Answerman
What Does Darker Than Black's License Withdrawal Mean?

by Justin Sevakis,

Stan asks:

I heard the news of Funimation losing their license to Darker than Black. People speculate (or is it confirmed?) that the license was taken away by Aniplex of America. So I was wondering, is this one of those rare circumstances where Funimation lost the license by accident? Or is this a case of the Japanese withdrawing their license and taking back the rights for the show by force? My real concern relates to the implications of this event. Is this the fate of any licensed anime in the West? Will other older shows that have been licensed for a decade or more start disappearing too in the next few years? I am really at a loss and worried since there are some shows I have yet to purchase.

The relationship between the American distributors and the Japanese licensors is constantly changing, and while some trends can be seen from time to time, every licensor has their own personality and own agenda.

In the case of Aniplex, the company has clearly had a long term strategy to move into the North American distribution in a major way. That move was successful. Now that they're a publisher themselves, why would they keep their shows in the hands of their competitors? They already own the dub and subtitles Funimation made. Now that their agreement is over, Aniplex can make far more money by distributing their shows by themselves. What we can glean from this is not that Funimation is in trouble, but that Darker than Black sold well and remains a valuable license.

Nobody is "taking back" anything by force. Funimation doesn't own any anime (except, partly, for Dimension W and that Mass Effect OVA from a few years back, among a few coproductions). A license is a limited-time loan of publishing rights. While many shows hang their hat at a certain publisher for many years, and in some ways becomes synonymous with that publisher, the truth of the matter is that there is no gigantic obligation on the part of the licensor to keep renewing that agreement every time it ends. If the licensor doesn't think it's worthwhile to keep that show available to that company, they're not going to sign an extension. And so it appears, at least, that Aniplex has decided to take their toys and go home.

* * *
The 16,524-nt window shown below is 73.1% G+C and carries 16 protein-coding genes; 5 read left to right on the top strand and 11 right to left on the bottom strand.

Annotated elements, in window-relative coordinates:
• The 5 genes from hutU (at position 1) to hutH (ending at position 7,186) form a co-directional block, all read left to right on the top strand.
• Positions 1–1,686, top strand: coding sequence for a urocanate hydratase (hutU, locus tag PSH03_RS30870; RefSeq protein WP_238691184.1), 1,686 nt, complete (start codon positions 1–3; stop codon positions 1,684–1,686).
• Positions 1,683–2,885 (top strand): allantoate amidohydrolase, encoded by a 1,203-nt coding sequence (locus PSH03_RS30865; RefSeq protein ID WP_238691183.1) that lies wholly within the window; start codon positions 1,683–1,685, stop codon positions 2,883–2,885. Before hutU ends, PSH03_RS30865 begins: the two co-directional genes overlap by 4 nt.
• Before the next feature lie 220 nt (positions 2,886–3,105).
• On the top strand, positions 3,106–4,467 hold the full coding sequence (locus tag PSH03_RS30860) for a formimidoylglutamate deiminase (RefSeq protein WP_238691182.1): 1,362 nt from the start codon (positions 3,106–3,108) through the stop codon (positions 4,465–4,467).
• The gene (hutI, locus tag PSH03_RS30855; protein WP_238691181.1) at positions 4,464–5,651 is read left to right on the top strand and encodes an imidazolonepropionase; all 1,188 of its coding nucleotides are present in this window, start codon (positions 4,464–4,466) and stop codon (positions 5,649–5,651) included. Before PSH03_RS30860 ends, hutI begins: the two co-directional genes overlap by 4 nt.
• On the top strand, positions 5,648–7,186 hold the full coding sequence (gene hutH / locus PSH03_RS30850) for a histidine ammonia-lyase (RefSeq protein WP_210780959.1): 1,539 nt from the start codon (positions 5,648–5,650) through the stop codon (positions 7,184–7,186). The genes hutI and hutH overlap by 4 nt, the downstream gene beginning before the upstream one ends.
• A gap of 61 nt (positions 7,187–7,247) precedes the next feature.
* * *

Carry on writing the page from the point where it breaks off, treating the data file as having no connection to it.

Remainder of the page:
When a license expires, the publisher usually has six months to sell off their remaining inventory, and that's that. Aniplex hasn't done much to keep their older back catalog shows in print, but they do seem aware that these shows -- particularly hit shows -- have value. I expect they will be out of print for a few years to let demand build up, and then perhaps there will be a reissue. It's hard to say. In the mean time, fans who missed out on its availability before will only have remaining inventory at retailers, and used copies on eBay and Amazon to choose from.

While I definitely expect this to happen with other Aniplex titles, I currently don't see situations like this being a trend. Pony Canyon is a major Japanese publisher in Japan that now has a US label, but they are very seldom a licensor. TMS and Toei Animation both have a US rights management office, but neither seem to be interested in publishing their own discs.

One thing to remember with any content you love -- be it movies, TV shows, OVAs, anime, live action, web content, music or whatever -- it does not stick around all the time. While many things you love will be around indefinitely, things go out of print all the time. Masters get lost, rights expire, business have fallings-out, and all sorts of other issues crop up that can make it impossible to keep offering that media. If you really love something, and you need to have it available to you, you HAVE TO BUY IT. Given how available and inexpensive it is to be an anime fan these days, t's easy to get lazy or complacent with the belief that it'll always be around, and you have unlimited amount of time in which to buy a show, but you really never know.

I certainly don't maintain a 1,200 disc and terrabytes-large media server collection for my health. Convenient though streaming services may be, you can't count on them always having a certain show. And discs go in and out of print all the time. The chances to buy an anime series tend to last a very long time these days, but they will never last forever.


Got questions for me? Send them in! The e-mail address, as always, is answerman (at!) animenewsnetwork.com.

Justin Sevakis is the founder of Anime News Network, and owner of the video production company MediaOCD. You can follow him on Twitter at @worldofcrap.


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